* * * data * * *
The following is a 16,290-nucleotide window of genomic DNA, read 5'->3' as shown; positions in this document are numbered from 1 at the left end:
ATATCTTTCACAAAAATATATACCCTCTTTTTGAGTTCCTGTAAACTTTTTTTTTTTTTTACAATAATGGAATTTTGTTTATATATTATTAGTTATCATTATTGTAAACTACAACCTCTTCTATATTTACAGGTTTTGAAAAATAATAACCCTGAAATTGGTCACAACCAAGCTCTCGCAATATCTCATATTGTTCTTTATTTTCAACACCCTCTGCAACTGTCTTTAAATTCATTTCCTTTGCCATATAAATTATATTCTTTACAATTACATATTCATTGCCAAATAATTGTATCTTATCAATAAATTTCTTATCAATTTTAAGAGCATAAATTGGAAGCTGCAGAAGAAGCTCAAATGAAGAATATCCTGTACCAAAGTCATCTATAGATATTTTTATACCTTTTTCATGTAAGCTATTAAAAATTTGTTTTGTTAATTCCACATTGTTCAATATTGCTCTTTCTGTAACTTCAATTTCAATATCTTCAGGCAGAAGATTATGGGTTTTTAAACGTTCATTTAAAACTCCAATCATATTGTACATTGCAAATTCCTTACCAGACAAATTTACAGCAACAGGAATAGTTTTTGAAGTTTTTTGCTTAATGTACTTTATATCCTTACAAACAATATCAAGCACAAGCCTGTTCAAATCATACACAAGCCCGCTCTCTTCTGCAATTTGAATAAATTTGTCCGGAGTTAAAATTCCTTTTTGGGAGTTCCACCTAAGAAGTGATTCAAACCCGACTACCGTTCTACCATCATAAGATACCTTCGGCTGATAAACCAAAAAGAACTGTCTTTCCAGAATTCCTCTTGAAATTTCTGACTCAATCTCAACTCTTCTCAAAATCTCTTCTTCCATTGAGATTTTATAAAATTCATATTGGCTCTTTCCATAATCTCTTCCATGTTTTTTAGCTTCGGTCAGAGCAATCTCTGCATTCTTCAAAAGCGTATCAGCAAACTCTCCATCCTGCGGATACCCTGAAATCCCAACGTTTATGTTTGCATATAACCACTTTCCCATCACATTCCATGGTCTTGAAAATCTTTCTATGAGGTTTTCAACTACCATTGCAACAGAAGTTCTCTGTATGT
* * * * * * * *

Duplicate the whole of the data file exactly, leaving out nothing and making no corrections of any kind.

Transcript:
The following is a 16,290-nucleotide window of genomic DNA, read 5'->3' as shown; positions in this document are numbered from 1 at the left end:
ATATCTTTCACAAAAATATATACCCTCTTTTTGAGTTCCTGTAAACTTTTTTTTTTTTTTACAATAATGGAATTTTGTTTATATATTATTAGTTATCATTATTGTAAACTACAACCTCTTCTATATTTACAGGTTTTGAAAAATAATAACCCTGAAATTGGTCACAACCAAGCTCTCGCAATATCTCATATTGTTCTTTATTTTCAACACCCTCTGCAACTGTCTTTAAATTCATTTCCTTTGCCATATAAATTATATTCTTTACAATTACATATTCATTGCCAAATAATTGTATCTTATCAATAAATTTCTTATCAATTTTAAGAGCATAAATTGGAAGCTGCAGAAGAAGCTCAAATGAAGAATATCCTGTACCAAAGTCATCTATAGATATTTTTATACCTTTTTCATGTAAGCTATTAAAAATTTGTTTTGTTAATTCCACATTGTTCAATATTGCTCTTTCTGTAACTTCAATTTCAATATCTTCAGGCAGAAGATTATGGGTTTTTAAACGTTCATTTAAAACTCCAATCATATTGTACATTGCAAATTCCTTACCAGACAAATTTACAGCAACAGGAATAGTTTTTGAAGTTTTTTGCTTAATGTACTTTATATCCTTACAAACAATATCAAGCACAAGCCTGTTCAAATCATACACAAGCCCGCTCTCTTCTGCAATTTGAATAAATTTGTCCGGAGTTAAAATTCCTTTTTGGGAGTTCCACCTAAGAAGTGATTCAAACCCGACTACCGTTCTACCATCATAAGATACCTTCGGCTGATAAACCAAAAAGAACTGTCTTTCCAGAATTCCTCTTGAAATTTCTGACTCAATCTCAACTCTTCTCAAAATCTCTTCTTCCATTGAGATTTTATAAAATTCATATTGGCTCTTTCCATAATCTCTTCCATGTTTTTTAGCTTCGGTCAGAGCAATCTCTGCATTCTTCAAAAGCGTATCAGCAAACTCTCCATCCTGCGGATACCCTGAAATCCCAACGTTTATGTTTGCATATAACCACTTTCCCATCACATTCCATGGTCTTGAAAATCTTTCTATGAGGTTTTCAACTACCATTGCAACAGAAGTTCTCTGTATGT